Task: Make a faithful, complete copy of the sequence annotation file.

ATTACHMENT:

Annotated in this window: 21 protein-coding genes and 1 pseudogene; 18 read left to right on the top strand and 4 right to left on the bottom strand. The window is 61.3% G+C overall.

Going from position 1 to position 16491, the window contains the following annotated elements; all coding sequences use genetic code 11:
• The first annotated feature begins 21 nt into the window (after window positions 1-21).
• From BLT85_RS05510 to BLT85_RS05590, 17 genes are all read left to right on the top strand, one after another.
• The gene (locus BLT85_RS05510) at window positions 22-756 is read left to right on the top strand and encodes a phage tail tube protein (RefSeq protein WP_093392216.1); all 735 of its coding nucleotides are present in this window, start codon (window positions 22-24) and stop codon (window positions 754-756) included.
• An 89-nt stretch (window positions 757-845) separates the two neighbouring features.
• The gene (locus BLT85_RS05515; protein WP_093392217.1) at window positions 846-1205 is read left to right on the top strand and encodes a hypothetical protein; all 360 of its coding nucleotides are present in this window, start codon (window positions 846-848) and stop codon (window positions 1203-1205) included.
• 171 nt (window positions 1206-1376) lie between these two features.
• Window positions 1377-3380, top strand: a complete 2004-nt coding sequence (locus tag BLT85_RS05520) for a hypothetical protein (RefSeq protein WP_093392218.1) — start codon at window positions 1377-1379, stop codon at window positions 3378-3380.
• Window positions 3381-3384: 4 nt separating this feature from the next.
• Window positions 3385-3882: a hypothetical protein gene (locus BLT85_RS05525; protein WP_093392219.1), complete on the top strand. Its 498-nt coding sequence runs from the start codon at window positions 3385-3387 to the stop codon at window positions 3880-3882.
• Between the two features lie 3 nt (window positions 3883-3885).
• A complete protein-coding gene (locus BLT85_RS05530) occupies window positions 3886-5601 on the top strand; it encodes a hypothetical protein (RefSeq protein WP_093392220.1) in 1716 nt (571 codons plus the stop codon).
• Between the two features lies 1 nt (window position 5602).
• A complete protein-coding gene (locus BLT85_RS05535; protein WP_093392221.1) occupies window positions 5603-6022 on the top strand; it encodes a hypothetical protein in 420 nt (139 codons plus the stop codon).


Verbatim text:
Annotated in this window: 21 protein-coding genes and 1 pseudogene; 18 read left to right on the top strand and 4 right to left on the bottom strand. The window is 61.3% G+C overall.

Going from position 1 to position 16491, the window contains the following annotated elements; all coding sequences use genetic code 11:
• The first annotated feature begins 21 nt into the window (after window positions 1-21).
• From BLT85_RS05510 to BLT85_RS05590, 17 genes are all read left to right on the top strand, one after another.
• The gene (locus BLT85_RS05510) at window positions 22-756 is read left to right on the top strand and encodes a phage tail tube protein (RefSeq protein WP_093392216.1); all 735 of its coding nucleotides are present in this window, start codon (window positions 22-24) and stop codon (window positions 754-756) included.
• An 89-nt stretch (window positions 757-845) separates the two neighbouring features.
• The gene (locus BLT85_RS05515; protein WP_093392217.1) at window positions 846-1205 is read left to right on the top strand and encodes a hypothetical protein; all 360 of its coding nucleotides are present in this window, start codon (window positions 846-848) and stop codon (window positions 1203-1205) included.
• 171 nt (window positions 1206-1376) lie between these two features.
• Window positions 1377-3380, top strand: a complete 2004-nt coding sequence (locus tag BLT85_RS05520) for a hypothetical protein (RefSeq protein WP_093392218.1) — start codon at window positions 1377-1379, stop codon at window positions 3378-3380.
• Window positions 3381-3384: 4 nt separating this feature from the next.
• Window positions 3385-3882: a hypothetical protein gene (locus BLT85_RS05525; protein WP_093392219.1), complete on the top strand. Its 498-nt coding sequence runs from the start codon at window positions 3385-3387 to the stop codon at window positions 3880-3882.
• Between the two features lie 3 nt (window positions 3883-3885).
• A complete protein-coding gene (locus BLT85_RS05530) occupies window positions 3886-5601 on the top strand; it encodes a hypothetical protein (RefSeq protein WP_093392220.1) in 1716 nt (571 codons plus the stop codon).
• Between the two features lies 1 nt (window position 5602).
• A complete protein-coding gene (locus BLT85_RS05535; protein WP_093392221.1) occupies window positions 5603-6022 on the top strand; it encodes a hypothetical protein in 420 nt (139 codons plus the stop codon).